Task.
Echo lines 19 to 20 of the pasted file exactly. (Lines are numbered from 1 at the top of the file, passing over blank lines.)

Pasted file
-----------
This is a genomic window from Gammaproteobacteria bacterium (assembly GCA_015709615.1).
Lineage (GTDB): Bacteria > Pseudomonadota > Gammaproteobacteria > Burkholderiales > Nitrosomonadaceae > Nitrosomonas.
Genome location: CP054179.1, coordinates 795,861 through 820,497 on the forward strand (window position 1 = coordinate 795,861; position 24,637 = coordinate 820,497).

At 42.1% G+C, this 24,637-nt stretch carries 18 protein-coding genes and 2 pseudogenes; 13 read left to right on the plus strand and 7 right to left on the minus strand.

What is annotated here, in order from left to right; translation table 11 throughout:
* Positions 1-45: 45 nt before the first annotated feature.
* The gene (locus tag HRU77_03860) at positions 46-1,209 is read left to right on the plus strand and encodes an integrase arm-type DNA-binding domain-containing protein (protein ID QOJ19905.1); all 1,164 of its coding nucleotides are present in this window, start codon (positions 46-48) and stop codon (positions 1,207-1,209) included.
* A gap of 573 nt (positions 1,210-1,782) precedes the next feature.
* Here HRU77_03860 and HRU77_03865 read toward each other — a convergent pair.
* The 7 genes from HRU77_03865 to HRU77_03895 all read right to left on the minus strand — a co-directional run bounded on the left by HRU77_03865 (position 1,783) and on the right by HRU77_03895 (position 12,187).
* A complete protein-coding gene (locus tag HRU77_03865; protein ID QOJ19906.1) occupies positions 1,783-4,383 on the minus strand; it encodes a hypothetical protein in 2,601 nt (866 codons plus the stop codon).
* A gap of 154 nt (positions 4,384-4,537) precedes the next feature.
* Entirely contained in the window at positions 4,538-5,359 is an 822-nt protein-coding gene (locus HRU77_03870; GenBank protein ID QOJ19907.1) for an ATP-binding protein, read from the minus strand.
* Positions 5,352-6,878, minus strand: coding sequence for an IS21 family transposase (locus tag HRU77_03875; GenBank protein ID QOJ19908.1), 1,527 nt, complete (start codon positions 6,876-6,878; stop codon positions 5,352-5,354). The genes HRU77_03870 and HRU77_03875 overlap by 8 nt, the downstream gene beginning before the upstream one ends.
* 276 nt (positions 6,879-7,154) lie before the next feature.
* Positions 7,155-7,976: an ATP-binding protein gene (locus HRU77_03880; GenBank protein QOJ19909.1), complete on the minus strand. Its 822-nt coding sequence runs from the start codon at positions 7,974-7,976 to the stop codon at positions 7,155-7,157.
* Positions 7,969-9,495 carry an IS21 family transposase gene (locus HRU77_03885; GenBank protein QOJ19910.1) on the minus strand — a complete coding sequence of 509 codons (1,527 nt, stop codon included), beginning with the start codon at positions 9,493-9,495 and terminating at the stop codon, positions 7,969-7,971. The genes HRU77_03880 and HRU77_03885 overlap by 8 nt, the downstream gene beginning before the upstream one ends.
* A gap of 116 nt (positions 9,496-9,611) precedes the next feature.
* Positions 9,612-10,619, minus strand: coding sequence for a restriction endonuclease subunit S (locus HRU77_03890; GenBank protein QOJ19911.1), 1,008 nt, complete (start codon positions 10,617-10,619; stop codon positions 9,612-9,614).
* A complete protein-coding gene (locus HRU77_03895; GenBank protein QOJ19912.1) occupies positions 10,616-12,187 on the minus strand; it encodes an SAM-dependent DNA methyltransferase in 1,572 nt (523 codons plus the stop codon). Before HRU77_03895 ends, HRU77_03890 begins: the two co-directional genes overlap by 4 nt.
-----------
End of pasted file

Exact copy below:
* Positions 9,612-10,619, minus strand: coding sequence for a restriction endonuclease subunit S (locus HRU77_03890; GenBank protein QOJ19911.1), 1,008 nt, complete (start codon positions 10,617-10,619; stop codon positions 9,612-9,614).
* A complete protein-coding gene (locus HRU77_03895; GenBank protein QOJ19912.1) occupies positions 10,616-12,187 on the minus strand; it encodes an SAM-dependent DNA methyltransferase in 1,572 nt (523 codons plus the stop codon). Before HRU77_03895 ends, HRU77_03890 begins: the two co-directional genes overlap by 4 nt.